Public Policy and the Lottery

A lottery is a game of chance in which participants pay to have numbers or symbols randomized by machines and then win prizes if enough of those symbols match. Lotteries are a popular way to raise money for a wide range of purposes, from the construction of public buildings to medical research. But they also provide an object lesson in what can go wrong with public policy when it is left to private interests.

The most famous case of this went very badly indeed: in the United States, the lottery became deeply entangled with slavery. George Washington managed a lottery that included slaves as prizes, and a winning ticket helped free a former enslaved man named Denmark Vesey, who in turn went on to foment a slave rebellion. Despite this, for many years after the American Revolution, lotteries continued to be a common part of life in America.

In Europe, they had a similarly troubled history. In the early fourteenth century, people flocked to lotteries in the Low Countries and elsewhere, betting on items of unequal value. Prizes typically included town fortifications, fine dinnerware, and even slaves. But the popularity of these games grew as the economic fortunes of working people deteriorated. The income gap widened, pensions and job security disappeared, health-care costs rose, and the long-standing national promise that hard work and education would make them better off than their parents ceased to be true.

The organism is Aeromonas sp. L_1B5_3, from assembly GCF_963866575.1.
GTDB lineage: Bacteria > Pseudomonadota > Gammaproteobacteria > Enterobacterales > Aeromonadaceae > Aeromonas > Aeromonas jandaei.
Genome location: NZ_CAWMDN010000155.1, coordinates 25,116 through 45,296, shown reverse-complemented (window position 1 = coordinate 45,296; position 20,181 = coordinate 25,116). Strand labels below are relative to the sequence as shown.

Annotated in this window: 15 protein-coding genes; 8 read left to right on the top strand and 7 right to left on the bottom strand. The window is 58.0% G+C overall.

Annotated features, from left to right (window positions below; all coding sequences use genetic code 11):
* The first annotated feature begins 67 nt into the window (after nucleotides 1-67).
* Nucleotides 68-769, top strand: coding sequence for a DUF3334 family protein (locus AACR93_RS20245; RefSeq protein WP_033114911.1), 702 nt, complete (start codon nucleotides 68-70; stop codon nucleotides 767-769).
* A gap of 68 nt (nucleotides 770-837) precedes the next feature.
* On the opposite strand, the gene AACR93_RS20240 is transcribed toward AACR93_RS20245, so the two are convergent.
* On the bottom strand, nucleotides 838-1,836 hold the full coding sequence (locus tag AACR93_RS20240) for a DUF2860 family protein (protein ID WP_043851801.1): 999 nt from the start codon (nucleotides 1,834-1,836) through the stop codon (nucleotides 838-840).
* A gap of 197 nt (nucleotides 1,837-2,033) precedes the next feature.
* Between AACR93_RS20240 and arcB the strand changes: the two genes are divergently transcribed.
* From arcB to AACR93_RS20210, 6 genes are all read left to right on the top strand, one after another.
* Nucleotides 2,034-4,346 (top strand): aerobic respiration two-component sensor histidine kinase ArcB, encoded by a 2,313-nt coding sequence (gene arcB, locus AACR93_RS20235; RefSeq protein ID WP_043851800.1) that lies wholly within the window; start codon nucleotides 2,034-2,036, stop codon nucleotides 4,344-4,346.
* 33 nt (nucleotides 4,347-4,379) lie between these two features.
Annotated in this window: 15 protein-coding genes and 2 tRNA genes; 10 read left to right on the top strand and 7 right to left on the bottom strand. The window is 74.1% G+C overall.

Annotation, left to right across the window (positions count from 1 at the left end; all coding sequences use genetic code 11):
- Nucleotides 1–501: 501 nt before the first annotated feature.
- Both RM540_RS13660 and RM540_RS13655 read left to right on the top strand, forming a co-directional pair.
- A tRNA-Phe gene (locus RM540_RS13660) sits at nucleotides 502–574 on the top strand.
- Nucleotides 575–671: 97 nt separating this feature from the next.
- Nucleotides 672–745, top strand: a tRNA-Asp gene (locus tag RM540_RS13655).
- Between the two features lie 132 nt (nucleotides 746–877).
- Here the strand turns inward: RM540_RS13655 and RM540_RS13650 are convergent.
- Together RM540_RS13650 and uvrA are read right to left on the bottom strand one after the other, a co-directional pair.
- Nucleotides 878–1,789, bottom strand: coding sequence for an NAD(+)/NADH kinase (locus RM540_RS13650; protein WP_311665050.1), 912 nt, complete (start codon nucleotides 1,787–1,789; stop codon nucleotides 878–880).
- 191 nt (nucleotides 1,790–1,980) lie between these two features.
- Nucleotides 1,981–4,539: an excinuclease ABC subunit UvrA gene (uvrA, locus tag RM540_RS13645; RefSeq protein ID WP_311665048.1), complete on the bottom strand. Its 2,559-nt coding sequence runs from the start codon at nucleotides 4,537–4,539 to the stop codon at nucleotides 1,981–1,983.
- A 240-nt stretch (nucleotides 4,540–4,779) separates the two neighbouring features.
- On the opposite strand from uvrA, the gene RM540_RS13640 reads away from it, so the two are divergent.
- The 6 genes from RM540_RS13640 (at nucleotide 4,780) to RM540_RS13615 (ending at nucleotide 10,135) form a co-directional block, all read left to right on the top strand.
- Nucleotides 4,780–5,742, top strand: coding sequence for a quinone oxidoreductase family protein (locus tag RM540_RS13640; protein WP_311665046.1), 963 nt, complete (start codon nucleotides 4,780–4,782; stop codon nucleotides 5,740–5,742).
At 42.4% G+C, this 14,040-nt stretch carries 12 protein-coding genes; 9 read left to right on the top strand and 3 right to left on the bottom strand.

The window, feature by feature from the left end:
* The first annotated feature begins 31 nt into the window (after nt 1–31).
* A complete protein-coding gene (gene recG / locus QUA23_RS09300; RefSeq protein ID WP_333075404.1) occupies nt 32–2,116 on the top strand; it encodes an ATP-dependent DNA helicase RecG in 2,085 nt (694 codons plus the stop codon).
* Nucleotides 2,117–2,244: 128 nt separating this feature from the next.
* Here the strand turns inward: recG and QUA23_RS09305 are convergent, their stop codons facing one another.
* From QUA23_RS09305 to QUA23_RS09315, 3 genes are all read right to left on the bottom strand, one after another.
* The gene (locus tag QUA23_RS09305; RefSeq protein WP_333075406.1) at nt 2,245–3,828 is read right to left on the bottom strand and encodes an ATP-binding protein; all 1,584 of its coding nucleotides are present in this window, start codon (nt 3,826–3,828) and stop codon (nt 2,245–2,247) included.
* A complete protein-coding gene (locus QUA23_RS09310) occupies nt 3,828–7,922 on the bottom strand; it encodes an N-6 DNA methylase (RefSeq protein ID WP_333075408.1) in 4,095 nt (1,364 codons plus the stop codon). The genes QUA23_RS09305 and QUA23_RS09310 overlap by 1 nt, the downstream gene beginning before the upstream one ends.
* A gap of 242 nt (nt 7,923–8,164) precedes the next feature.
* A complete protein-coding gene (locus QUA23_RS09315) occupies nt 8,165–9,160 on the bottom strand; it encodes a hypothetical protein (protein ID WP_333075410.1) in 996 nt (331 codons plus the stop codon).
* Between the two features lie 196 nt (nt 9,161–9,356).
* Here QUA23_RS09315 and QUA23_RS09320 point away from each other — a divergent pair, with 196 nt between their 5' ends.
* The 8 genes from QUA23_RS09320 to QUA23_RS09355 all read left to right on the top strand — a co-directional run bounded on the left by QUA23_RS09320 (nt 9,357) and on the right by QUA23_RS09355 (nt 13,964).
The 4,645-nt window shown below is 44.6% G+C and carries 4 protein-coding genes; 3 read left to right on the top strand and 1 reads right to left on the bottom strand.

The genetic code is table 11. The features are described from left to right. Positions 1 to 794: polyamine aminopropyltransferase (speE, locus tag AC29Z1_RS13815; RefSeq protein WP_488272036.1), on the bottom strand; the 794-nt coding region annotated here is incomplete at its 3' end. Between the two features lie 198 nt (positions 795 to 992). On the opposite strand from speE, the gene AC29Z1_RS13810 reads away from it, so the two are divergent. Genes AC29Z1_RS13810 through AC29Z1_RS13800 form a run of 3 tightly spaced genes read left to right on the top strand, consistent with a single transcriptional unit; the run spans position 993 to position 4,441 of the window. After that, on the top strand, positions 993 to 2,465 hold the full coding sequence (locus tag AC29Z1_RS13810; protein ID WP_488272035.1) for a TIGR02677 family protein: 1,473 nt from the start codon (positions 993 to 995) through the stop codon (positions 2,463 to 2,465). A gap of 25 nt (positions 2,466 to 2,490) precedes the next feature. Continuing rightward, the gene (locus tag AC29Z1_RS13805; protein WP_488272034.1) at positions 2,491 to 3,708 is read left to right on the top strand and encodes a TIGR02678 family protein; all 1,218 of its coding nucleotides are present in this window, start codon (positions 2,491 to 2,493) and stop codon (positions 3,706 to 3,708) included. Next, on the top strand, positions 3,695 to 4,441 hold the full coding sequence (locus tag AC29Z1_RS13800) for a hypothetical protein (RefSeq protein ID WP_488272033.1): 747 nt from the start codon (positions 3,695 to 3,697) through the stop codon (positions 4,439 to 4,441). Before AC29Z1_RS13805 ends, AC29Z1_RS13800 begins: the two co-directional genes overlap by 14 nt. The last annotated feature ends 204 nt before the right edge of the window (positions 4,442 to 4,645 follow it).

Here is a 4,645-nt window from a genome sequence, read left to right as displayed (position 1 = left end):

State lotteries, then and now, are designed to keep players coming back for more. They do so by making the jackpots seem newsworthy, increasing the odds of winning, and introducing new games. It is a classic strategy that is not dissimilar from the tactics used by tobacco companies or video-game makers, but it is carried out under the auspices of state governments.

Lottery commissions are not above playing off of the psychology of addiction either, with everything from ad campaigns to the math behind the games being designed to keep people hooked. They have also learned how to elicit a sense of obligation by promoting the idea that lotteries are good for states, and by relying on the assumption that playing is a civic duty.

This message is a subtle one, but it works. It obscures the regressivity of the lottery and lulls some players into the delusion that they are not gambling. It also encourages people to buy tickets with the naive belief that if they do not win, somebody else will.

The result is that revenue growth for state lotteries often slows or even declines. This has led to a proliferation of “instant games” and other innovations designed to maintain interest and revenues. It has also prompted lotteries to offer prizes that are harder to sell, such as units in a subsidized housing complex or kindergarten placements at an upscale public school. The result is that lottery revenue has become increasingly regressive, and the pitfalls of this approach should be studied closely.